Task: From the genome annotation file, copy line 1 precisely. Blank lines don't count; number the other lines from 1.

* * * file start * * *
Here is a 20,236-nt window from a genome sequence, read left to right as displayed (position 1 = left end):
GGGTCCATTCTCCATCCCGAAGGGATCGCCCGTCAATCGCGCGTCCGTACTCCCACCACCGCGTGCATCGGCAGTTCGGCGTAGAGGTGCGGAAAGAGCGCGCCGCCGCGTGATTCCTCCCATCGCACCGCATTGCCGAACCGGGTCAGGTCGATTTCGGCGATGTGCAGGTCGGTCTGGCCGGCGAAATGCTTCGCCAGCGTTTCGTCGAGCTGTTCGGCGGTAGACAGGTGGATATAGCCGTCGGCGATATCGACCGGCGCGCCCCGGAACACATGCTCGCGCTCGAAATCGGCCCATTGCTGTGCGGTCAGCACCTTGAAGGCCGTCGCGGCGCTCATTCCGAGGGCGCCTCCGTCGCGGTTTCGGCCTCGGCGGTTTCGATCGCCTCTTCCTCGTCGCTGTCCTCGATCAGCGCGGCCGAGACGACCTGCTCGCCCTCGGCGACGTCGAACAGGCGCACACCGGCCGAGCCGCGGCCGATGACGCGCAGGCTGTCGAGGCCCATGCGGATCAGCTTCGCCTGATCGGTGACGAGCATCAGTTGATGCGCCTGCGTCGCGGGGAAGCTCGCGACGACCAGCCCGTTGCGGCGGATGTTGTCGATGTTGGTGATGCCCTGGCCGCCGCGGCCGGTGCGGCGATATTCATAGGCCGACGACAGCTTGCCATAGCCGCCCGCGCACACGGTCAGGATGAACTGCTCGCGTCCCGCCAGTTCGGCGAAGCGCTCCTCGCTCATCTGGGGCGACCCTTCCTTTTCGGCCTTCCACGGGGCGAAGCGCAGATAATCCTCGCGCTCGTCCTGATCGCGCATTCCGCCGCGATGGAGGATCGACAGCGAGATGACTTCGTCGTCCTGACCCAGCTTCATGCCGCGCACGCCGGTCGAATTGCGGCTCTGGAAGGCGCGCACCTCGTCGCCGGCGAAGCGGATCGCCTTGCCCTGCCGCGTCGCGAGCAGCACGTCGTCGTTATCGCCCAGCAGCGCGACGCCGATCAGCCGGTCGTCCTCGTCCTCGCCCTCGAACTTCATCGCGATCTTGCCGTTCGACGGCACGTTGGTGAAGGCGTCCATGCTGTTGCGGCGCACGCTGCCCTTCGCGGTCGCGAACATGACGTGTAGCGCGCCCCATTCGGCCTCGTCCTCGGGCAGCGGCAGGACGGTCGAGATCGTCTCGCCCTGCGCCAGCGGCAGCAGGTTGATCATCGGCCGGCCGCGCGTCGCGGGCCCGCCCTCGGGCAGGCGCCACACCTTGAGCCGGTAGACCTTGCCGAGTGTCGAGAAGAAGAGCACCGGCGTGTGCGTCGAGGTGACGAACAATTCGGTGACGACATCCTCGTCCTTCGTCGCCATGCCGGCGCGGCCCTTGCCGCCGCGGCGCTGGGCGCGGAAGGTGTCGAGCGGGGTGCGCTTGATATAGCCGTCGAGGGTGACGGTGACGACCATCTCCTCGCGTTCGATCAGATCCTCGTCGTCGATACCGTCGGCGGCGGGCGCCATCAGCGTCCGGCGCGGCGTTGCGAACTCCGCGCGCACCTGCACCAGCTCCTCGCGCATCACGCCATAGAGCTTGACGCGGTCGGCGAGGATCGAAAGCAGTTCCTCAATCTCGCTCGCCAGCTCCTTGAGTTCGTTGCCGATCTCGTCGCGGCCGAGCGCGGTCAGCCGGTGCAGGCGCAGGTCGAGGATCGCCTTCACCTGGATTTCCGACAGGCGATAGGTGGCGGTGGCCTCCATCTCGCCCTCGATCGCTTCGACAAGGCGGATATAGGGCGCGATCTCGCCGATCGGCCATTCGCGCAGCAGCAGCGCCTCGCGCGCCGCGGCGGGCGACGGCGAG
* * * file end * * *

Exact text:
Here is a 20,236-nt window from a genome sequence, read left to right as displayed (position 1 = left end):